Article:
Introduction Women infected with the human immunodeficiency virus (HIV) have a higher risk of developing cervix carcinoma than do other women who are thought to be more vulnerable to acute toxicities during chemoradiation. We compared HIV-positive/HIV-negative patients with cervix carcinoma at a single institution with respect to cancer treatment toxicities.
Methods and Materials Among patients with stage Ib1-IIIb invasive cervical carcinoma who received radiation or chemoradiation with curative intent, we evaluated demographic and clinical characteristics of HIV-positive and HIV-negative patients. Treatment regimens were documented and toxicities scored as per Radiation Therapy Oncology Group guidelines. We developed logistic regression models for the associations of grade 3/4 toxicities with HIV status.
Results Complete data were available on 213 patients, including 36 (16.8%) who were HIV positive. More than 85% of both HIV-positive and HIV-negative patients received a minimum of 68-Gy equivalent dose in 2-Gy-fraction external beam and high-dose-rate brachytherapy. More HIV-positive than HIV-negative patients were prescribed radiation alone (38.9% vs 24.29%, P = 0.01), experienced at least 1 grade 3/4 toxicity (38.9% vs 26.6%), or developed grade 3/4 leucopenia (30.6% vs 10.2%, P = 0.003).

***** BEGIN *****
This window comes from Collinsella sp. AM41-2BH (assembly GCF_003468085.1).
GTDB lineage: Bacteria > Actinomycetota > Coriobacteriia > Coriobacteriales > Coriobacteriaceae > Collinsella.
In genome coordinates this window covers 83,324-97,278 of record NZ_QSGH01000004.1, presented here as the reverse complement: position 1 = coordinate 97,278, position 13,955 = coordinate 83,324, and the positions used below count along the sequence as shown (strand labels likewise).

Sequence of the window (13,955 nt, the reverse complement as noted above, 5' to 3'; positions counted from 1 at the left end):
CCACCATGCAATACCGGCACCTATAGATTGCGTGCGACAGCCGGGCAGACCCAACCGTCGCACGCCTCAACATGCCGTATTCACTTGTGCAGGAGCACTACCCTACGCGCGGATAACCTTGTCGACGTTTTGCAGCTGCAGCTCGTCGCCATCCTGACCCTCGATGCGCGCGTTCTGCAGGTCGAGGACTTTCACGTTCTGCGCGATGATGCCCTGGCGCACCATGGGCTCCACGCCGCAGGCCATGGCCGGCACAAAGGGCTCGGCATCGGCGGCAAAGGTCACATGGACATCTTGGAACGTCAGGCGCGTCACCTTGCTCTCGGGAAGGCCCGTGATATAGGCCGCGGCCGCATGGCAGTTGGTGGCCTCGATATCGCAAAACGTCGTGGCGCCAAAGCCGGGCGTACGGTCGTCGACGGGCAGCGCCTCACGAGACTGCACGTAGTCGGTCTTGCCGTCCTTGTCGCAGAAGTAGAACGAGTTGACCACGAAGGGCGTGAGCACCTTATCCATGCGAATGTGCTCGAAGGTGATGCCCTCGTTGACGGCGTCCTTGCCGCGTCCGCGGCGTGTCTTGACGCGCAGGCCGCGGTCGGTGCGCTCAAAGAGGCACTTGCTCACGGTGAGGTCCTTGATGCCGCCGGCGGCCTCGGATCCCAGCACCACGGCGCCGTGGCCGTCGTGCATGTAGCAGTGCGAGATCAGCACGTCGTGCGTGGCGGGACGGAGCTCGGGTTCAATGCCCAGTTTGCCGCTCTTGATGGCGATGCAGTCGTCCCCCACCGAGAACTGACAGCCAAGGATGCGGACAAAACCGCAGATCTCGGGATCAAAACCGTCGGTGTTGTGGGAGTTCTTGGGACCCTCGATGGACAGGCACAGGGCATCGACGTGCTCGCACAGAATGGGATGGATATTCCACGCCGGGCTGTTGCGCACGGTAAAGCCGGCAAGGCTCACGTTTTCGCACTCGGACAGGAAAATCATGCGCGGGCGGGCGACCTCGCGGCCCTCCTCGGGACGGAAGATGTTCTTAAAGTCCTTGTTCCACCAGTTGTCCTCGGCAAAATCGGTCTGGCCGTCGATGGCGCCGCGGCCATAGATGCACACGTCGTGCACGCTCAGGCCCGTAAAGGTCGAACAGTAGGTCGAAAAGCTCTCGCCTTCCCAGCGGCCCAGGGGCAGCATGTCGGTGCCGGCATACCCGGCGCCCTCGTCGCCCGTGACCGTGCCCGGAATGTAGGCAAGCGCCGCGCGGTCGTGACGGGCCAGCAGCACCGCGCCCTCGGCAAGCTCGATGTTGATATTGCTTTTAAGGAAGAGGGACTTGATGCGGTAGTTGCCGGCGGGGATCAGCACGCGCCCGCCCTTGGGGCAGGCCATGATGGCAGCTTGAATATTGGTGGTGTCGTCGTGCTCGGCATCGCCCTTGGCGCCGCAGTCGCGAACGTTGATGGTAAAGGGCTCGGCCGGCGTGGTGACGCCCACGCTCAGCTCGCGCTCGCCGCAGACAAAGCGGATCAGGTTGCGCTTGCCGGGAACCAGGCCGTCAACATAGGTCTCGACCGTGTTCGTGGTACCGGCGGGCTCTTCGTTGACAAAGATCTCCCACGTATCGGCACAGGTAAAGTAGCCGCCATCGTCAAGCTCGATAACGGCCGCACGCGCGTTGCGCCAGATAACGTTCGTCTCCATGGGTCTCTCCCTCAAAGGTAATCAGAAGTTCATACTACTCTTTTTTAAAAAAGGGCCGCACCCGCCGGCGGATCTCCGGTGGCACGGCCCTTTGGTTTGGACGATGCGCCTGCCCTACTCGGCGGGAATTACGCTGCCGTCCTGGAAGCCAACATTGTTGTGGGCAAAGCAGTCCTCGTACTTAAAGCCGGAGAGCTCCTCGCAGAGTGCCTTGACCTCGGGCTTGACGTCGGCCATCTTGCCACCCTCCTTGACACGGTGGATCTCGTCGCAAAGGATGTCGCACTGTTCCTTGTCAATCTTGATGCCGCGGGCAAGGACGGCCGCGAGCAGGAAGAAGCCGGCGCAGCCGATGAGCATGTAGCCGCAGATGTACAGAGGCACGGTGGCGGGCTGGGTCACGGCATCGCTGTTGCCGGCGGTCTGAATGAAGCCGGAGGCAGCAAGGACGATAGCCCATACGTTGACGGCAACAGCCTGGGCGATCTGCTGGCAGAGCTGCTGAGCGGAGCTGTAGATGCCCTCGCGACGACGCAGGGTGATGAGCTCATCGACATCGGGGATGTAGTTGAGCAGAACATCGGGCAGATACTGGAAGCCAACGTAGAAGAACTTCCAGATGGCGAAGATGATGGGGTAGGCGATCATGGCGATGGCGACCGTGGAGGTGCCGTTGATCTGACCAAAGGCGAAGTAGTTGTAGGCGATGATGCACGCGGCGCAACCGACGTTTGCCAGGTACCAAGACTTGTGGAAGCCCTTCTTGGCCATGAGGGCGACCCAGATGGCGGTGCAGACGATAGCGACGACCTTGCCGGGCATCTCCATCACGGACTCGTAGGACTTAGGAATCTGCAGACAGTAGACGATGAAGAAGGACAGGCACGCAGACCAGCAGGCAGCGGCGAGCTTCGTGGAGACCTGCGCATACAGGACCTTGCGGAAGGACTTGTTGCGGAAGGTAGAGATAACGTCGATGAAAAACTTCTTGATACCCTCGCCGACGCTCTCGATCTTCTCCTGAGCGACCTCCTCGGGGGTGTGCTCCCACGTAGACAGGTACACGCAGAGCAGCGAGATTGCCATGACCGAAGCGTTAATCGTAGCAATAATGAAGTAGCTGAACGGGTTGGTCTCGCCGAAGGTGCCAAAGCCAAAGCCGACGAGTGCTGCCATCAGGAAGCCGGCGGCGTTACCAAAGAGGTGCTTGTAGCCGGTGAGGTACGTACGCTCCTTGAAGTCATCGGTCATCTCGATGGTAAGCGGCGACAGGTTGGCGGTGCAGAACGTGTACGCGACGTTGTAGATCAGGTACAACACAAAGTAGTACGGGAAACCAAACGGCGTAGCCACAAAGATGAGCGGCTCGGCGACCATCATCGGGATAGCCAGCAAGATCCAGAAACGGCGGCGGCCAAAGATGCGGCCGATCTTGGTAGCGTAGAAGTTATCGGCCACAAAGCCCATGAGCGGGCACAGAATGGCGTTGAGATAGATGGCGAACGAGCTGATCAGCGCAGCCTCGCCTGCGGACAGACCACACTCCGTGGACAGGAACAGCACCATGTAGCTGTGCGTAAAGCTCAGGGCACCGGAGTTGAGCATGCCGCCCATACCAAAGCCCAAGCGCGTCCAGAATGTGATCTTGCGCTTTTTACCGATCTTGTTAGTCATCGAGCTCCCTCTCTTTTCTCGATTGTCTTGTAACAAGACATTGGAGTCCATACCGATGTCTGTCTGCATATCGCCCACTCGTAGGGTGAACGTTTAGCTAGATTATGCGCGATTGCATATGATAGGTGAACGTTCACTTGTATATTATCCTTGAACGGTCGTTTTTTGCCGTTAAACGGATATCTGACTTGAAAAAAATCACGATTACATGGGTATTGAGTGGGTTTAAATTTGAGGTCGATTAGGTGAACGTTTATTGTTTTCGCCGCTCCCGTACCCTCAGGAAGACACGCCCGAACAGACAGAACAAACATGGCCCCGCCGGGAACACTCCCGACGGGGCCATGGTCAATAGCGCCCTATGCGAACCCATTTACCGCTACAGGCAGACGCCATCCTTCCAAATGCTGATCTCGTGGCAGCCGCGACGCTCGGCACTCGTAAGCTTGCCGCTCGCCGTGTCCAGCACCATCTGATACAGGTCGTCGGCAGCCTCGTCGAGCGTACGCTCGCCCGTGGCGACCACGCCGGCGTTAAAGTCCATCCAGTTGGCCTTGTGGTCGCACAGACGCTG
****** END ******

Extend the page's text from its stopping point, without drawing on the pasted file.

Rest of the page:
In a multivariable model, patients who developed a grade 3/4 toxicity were 4 times as likely to have received chemotherapy (odds ratio, 4.41 [95% confidence interval, 1.76–11.1]; P = 0.023) and twice as likely to be HIV positive (odds ratio 2.16 [95% confidence interval, 0.98–4.8]; P = 0.05) as women who did not experience such toxicities.
Conclusions HIV-positive patients with cervical carcinoma received adequate radiotherapy but were less likely than HIV-negative patients to complete chemotherapy. Few HIV-positive or HIV-negative patients who received radiotherapy without chemotherapy experienced grade 3/4 toxicity. However, among patients who received chemotherapy, those who were HIV positive were more likely than others to experience hematologic toxicity.
- Cervical cancer
- Human immunodeficiency virus
- AIDS-defining malignancy
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The project described was supported by Award No. D43CA153715 from the National Cancer Institute. The content is solely the responsibility of the authors and does not necessarily represent the official views of the National Cancer Institute or the National Institutes of Health.
The authors declare no conflicts of interest.